2. At the start of this, my support experience when this issue first popped up was a fail. And it was apparently not isolated as Linksys customers emailed and Tweeted me saying that they had experiences that were similar to mine. Now the good news on that front is that Linksys is looking how they deliver support to their customers, and they are introducing a level 3 support group that is based in the USA (as their level 1 and 2 support is overseas) for those situations where they have a baffling issue that needs advanced levels of support. That’s a good move. But one thing that I tell my clients is that when you support customers, you have to have your best equipped and best prepared people on the front lines because they will solve issues faster and generate higher levels of customer satisfaction. I would suggest to Linksys that they look at that to head off something like this in the future.
  3. Also from the negative camp comes the fact that Linksys was slow to react to this. You would think that an influx of cases coming into their support channels, be it by phone, email, or social media would have set off alarm bells in the company. But it didn’t. From what I understand it was media coverage such as my stories on this issue that set off alarm bells inside Linksys. What I tell my clients who ask me how to head off something like this is that you have to have your ear to the ground at all times and be ready to jump into action instantly. After all, you should never find out about your bad news on CNN.
  4. When Linksys did finally react to this, they did right by their customers by offering up replacement products such as Velop mesh routers. That gave their customers the ability to get back online and it gave them breathing space to try and fix this issue. That was good and I applaud them for that. But the flipside to that was that even though they stopped selling these routers directly, they were very easy to find on the streets and online. Thus they were in effect adding to their problems every time one of these routers were sold. I would say that Linksys needs look at how to stop that from happening in the future because if I were the person who bought a router and then have it go wonky, and then I find out that this was a known and widespread issue, I would not be happy and I would not buy Linksys product again.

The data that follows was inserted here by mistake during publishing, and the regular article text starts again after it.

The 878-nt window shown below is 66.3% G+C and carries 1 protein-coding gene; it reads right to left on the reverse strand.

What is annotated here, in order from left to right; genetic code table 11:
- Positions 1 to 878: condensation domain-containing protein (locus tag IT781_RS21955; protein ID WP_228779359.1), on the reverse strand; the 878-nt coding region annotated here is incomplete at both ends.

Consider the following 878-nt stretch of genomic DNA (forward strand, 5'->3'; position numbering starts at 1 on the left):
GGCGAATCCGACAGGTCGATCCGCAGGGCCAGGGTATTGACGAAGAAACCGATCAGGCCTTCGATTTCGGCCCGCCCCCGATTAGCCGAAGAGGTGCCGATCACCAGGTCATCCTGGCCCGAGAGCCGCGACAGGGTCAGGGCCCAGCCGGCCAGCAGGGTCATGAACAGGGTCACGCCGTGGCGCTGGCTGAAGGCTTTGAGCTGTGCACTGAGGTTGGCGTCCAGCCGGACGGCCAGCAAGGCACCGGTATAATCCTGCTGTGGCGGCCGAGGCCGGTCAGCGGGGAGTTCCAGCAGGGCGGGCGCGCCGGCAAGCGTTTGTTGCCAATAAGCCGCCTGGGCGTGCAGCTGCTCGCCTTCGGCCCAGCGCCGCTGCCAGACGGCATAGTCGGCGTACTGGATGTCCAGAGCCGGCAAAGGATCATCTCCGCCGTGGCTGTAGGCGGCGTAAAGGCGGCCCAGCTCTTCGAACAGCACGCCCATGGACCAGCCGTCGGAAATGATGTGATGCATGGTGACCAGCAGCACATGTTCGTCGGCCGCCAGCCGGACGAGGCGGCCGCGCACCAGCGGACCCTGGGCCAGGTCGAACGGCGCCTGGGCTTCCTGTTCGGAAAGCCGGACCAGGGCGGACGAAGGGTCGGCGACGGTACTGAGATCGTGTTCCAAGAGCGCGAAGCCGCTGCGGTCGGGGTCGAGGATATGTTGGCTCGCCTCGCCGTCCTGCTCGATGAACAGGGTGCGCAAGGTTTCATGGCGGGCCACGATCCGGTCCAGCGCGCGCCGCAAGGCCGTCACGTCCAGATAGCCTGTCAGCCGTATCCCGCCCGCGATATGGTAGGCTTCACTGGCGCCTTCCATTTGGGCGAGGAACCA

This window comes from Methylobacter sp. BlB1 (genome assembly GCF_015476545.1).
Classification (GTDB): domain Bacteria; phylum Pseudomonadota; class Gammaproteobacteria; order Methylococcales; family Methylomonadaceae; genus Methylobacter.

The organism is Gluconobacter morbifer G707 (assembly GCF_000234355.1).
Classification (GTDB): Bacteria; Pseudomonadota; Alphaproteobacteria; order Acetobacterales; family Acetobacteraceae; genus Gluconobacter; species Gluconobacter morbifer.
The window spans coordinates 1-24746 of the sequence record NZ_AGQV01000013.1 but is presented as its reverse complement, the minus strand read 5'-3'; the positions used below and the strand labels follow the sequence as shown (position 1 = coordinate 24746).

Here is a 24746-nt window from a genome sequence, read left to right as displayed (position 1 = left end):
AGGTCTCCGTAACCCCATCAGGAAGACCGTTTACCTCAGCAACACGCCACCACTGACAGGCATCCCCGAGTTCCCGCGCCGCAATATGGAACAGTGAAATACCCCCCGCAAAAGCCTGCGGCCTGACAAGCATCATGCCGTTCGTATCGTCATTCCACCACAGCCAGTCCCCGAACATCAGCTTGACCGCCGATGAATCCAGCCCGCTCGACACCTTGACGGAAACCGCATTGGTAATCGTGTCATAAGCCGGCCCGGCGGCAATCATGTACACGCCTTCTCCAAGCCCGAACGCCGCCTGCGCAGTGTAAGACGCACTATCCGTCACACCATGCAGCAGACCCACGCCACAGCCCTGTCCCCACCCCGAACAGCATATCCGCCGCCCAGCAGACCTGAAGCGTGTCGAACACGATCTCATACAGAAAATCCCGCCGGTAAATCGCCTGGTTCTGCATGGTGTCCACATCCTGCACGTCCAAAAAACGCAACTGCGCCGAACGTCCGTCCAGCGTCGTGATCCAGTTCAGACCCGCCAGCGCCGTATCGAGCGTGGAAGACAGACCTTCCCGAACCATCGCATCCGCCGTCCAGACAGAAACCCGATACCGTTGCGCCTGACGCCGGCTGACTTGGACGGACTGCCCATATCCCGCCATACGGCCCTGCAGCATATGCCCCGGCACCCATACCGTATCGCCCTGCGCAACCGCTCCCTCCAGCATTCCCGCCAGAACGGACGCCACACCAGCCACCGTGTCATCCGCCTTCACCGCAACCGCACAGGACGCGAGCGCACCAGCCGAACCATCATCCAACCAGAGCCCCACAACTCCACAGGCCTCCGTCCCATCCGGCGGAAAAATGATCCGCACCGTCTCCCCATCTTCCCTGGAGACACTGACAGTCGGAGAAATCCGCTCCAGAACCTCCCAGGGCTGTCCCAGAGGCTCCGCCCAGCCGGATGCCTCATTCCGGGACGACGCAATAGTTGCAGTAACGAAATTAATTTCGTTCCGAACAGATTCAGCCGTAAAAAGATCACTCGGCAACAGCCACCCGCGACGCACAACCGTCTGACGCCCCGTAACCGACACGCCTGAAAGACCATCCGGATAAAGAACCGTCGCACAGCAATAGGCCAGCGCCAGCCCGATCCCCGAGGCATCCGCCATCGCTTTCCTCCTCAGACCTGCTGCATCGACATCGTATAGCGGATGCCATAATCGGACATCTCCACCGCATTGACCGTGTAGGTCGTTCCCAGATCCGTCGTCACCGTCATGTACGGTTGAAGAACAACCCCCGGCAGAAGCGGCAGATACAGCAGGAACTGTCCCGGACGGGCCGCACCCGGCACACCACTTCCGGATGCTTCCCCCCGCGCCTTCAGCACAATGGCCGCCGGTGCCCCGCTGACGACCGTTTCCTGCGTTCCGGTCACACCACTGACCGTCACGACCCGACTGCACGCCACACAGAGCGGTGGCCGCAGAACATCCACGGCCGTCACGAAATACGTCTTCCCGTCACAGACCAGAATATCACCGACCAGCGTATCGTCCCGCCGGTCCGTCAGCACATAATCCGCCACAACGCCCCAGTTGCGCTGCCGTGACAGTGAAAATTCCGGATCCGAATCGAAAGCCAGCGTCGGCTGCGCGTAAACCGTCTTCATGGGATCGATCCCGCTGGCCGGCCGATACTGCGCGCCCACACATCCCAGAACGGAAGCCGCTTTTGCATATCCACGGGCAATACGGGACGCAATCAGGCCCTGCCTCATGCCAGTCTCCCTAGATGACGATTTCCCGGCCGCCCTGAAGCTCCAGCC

5. Linksys going forward has to come up with the means to fix this stuff quickly. I say that because during the month that it took them to fix this, the following happened:
    1. Customers raged about this on social media, which is not the sort of press that I am sure Linksys wants.
    2. Customers who were fed up of waiting went to other router brands and are likely not to return to Linksys again. Not to mention that they won’t recommend the brand to their friends.
    3. Both Netgear and ASUS served up routers to me in hopes that I would review them, which I did. The reason being is that they sensed an opportunity to steal marketshare from Linksys. And from what they tell me, they succeeded on that front. And it’s a safe bet that if they did that with me, they did that with other people who review products. That’s not good if you’re Linksys.